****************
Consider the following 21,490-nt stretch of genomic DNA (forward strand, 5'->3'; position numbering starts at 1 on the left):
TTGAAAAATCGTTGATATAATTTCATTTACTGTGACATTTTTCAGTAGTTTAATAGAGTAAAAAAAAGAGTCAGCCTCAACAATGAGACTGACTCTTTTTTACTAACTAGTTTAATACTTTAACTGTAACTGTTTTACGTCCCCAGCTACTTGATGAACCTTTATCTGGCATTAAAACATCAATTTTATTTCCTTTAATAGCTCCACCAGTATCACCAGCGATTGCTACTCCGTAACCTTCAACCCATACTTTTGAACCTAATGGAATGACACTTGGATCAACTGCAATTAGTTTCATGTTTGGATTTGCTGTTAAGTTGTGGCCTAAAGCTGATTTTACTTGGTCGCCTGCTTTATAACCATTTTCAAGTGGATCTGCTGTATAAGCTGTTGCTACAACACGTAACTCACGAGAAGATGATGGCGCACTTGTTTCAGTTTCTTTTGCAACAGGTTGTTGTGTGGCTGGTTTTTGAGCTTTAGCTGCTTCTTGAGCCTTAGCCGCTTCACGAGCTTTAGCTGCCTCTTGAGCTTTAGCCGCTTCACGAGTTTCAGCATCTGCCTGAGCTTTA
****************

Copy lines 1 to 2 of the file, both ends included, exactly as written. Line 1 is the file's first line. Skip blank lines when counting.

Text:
Consider the following 21,490-nt stretch of genomic DNA (forward strand, 5'->3'; position numbering starts at 1 on the left):
TTGAAAAATCGTTGATATAATTTCATTTACTGTGACATTTTTCAGTAGTTTAATAGAGTAAAAAAAAGAGTCAGCCTCAACAATGAGACTGACTCTTTTTTACTAACTAGTTTAATACTTTAACTGTAACTGTTTTACGTCCCCAGCTACTTGATGAACCTTTATCTGGCATTAAAACATCAATTTTATTTCCTTTAATAGCTCCACCAGTATCACCAGCGATTGCTACTCCGTAACCTTCAACCCATACTTTTGAACCTAATGGAATGACACTTGGATCAACTGCAATTAGTTTCATGTTTGGATTTGCTGTTAAGTTGTGGCCTAAAGCTGATTTTACTTGGTCGCCTGCTTTATAACCATTTTCAAGTGGATCTGCTGTATAAGCTGTTGCTACAACACGTAACTCACGAGAAGATGATGGCGCACTTGTTTCAGTTTCTTTTGCAACAGGTTGTTGTGTGGCTGGTTTTTGAGCTTTAGCTGCTTCTTGAGCCTTAGCCGCTTCACGAGCTTTAGCTGCCTCTTGAGCTTTAGCCGCTTCACGAGTTTCAGCATCTGCCTGAGCTTTA